David Aardsma has saved 69 games for the Mariners the past two seasons. But his success, the fact the Mariners have several hard-throwing young relievers and Aardsma's rising salary make him a candidate to be traded before next season.
After a disappointing first half to this season, Mariners closer David Aardsma was called in for a chat with his boss.
Former manager Don Wakamatsu asked Aardsma to look deep within himself to figure out whether he was doing all he could to remain an elite level closer. When Aardsma replied that he wasn’t, the two men broke down all the elements of his outings and determined Aardsma needed to throw his fastball less often.
“I was throwing a lot of fastballs,” said Aardsma, who threw a major-league high 87 percent fastballs last year, but is now down to 77 percent and using his splitter and slider more. “I was trying to attack guys with fastballs and trying to beat them with fastballs constantly when I have several other pitches that can be successful. And make my fastball better.”
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Aardsma recently topped 30 saves for a second straight year, blowing just one opportunity in the second half. But with each step toward improvement taken by Aardsma, it becomes less and less likely he’ll get a shot at a third season in a Mariners uniform.
Aardsma’s improved numbers mean he’ll be in line for a hefty arbitration raise from $2.85 million to around $4 million or beyond. Throw in his growing name recognition and it’s likely the Mariners will cash in on a trade this winter rather than keep Aardsma around on a rebuilding squad with cheaper bullpen alternatives.
“This is the way I look at it: I can’t control that, obviously,” Aardsma said. “I’ve been around a decent amount of teams so far. There’s no question I’d love to be here. It’s a great organization, great guys. Yeah, we didn’t win a lot of games this year but … we’re going in the right direction.
“I want to be here next year. But they own my rights and they’re the ones who’ll decide whether I’m going to be here. The hard facts are, very simply, for two years, they absolutely own my rights. So, I can just sit back and relax. It would be a very different situation if I was a free agent and I controlled my future.”
Instead, Aardsma’s future will very likely be affected by the guy sitting in the locker stall immediately to his left. That’s Dan Cortes, just called up from Class AAA and owner of a fastball clocked up to 102 mph.
Between Cortes and Brandon League, under club control one more year at less cost than Aardsma, the Mariners have two potential closer successors. They also have Josh Lueke and former No. 1 draft pick Josh Fields in the minors.
The Mariners traded away Mark Lowe as part of the Cliff Lee deal that netted them Lueke. Subbing out the Aardsma-Lowe duo for a minimum-salaried tandem of Cortes and Lueke next season would save the team at least $6 million once arbitration figures are factored in.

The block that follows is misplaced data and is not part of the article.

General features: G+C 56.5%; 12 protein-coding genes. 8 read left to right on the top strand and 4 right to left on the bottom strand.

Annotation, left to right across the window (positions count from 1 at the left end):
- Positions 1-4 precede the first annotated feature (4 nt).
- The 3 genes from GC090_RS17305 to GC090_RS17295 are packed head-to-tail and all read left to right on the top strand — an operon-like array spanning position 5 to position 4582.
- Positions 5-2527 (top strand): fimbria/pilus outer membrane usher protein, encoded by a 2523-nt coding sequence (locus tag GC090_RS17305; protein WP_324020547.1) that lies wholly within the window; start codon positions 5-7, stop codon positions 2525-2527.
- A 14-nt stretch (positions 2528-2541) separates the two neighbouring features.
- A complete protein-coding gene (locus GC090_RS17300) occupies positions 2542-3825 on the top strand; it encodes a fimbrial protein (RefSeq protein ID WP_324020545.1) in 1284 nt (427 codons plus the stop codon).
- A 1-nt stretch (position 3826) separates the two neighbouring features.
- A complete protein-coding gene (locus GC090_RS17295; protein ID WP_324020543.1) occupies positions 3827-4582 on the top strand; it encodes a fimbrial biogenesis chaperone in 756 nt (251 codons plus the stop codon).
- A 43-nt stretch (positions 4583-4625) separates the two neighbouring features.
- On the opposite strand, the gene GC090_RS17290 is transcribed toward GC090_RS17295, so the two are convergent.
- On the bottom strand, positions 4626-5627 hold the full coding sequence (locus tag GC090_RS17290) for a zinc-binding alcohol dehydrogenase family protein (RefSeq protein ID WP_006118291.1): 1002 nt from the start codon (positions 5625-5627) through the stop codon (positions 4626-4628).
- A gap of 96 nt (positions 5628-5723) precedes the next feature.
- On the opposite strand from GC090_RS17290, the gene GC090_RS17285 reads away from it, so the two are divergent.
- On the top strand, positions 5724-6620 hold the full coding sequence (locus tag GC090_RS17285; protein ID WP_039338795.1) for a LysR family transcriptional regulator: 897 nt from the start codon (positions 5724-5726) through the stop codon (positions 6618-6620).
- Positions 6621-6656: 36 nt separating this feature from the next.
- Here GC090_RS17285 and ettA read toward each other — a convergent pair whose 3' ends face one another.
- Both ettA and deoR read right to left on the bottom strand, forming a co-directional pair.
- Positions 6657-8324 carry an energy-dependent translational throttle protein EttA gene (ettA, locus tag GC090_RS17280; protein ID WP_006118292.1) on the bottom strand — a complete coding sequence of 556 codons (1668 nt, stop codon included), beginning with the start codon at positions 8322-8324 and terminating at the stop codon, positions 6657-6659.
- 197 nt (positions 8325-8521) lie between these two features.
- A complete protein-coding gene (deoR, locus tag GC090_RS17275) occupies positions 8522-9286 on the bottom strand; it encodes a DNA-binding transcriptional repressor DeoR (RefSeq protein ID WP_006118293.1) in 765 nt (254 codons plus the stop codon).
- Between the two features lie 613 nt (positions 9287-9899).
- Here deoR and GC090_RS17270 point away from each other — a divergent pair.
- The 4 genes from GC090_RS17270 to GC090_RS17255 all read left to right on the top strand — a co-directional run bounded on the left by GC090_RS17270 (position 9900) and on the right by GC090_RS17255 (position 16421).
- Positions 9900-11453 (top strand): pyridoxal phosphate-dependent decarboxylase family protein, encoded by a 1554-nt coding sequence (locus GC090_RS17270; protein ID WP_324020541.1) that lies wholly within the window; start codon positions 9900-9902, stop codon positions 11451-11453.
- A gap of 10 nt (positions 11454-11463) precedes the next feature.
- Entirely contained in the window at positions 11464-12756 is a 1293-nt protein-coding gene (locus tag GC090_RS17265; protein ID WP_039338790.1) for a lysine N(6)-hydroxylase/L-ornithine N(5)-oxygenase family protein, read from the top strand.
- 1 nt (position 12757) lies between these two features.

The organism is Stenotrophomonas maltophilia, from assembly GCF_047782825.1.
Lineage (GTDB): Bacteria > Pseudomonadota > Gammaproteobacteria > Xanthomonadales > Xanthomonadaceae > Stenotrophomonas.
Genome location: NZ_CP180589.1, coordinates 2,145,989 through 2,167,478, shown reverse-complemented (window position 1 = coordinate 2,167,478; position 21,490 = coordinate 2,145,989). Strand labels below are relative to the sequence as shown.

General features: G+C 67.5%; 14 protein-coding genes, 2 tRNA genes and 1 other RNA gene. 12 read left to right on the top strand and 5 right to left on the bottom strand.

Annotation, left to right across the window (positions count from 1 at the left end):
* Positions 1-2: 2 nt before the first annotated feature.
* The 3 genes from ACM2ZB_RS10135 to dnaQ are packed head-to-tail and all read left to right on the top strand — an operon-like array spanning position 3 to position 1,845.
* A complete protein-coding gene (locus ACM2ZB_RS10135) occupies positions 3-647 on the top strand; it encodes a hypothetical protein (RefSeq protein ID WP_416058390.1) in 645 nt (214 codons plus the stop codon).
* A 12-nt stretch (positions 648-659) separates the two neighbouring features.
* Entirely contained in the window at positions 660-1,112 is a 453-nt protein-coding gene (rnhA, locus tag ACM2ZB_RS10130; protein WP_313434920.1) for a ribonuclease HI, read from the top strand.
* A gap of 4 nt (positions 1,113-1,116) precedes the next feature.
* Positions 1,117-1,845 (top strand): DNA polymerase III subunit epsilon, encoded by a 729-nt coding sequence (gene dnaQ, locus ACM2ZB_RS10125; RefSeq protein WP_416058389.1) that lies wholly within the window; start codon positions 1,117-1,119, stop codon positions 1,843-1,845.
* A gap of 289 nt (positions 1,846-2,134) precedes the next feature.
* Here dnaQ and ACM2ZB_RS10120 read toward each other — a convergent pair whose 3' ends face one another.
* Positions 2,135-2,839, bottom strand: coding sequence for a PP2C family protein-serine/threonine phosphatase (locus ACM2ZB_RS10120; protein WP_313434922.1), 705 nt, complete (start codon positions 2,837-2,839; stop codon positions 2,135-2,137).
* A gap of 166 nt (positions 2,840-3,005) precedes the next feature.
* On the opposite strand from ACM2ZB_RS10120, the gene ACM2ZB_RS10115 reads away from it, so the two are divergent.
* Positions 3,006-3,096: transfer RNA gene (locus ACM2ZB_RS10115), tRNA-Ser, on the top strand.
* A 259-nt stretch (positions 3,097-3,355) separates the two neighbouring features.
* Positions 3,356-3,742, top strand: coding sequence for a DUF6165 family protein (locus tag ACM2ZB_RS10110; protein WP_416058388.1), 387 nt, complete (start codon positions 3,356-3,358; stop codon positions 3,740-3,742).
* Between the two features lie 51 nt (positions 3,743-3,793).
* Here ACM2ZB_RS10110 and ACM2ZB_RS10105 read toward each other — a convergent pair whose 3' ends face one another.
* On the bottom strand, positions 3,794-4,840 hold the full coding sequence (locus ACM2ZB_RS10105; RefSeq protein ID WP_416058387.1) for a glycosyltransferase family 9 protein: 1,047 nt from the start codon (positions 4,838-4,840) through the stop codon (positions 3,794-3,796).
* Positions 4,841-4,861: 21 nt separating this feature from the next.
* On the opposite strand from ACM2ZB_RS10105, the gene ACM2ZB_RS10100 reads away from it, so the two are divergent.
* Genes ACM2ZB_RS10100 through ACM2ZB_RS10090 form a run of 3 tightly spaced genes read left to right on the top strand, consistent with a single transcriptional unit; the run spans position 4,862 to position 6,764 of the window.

That’s no small change for a team that needs to add offense and starting pitching to a roster that figures to break in several untested prospects. Cortes has reinvented himself as a back end bullpen guy after mediocre results as a starting pitcher.
“I don’t hold anything back,” Cortes said. “As a starter, I was holding back energy. I was reserving energy just to go six or seven innings.”
Mariners general manager Jack Zduriencik is still living off the haul he brought in from the trade of closer J.J. Putz two years ago. That deal netted him center fielder Franklin Gutierrez, starting pitcher Jason Vargas, first baseman Mike Carp, minor-league pitcher Maikel Cleto and others since traded as parts of packages for first baseman Russell Branyan, pitcher Garrett Olson, shortstop Jack Wilson and pitcher Ian Snell.
Like Putz had done, Aardsma is steadily establishing himself as a top closer, despite giving up more home runs this season. His earned-run average has risen from 2.52 to 3.44 and his strikeout rate is down slightly, but he’s getting more ground balls and stranding runners just as effectively.
On Sunday, Aardsma got his 31st save in 36 opportunities with two weeks left. Last year, he had 38 saves in 42 chances, meaning he’s blown only one more save this season despite his admittedly poor first half.
“Every day, after I get done throwing, I throw a bunch of off-speed stuff,” Aardsma said. “And then, I get in the game and it’s like ‘Oh my god, I’m throwing more strikes with it and I’ve got better stuff. Why didn’t I do that all year?’ “
But the game, he said, is about making continuous adjustments. Aardsma felt too many hitters were sitting back waiting on his fastball, to the point where they could foul off even his best strikeout pitches.
“If I didn’t make that adjustment, I might not have been around too much longer,” he said.
He still might not be around Seattle come 2011. But wherever he is, he figures he’ll be a better pitcher.
Geoff Baker: 206-464-8286 or firstname.lastname@example.org.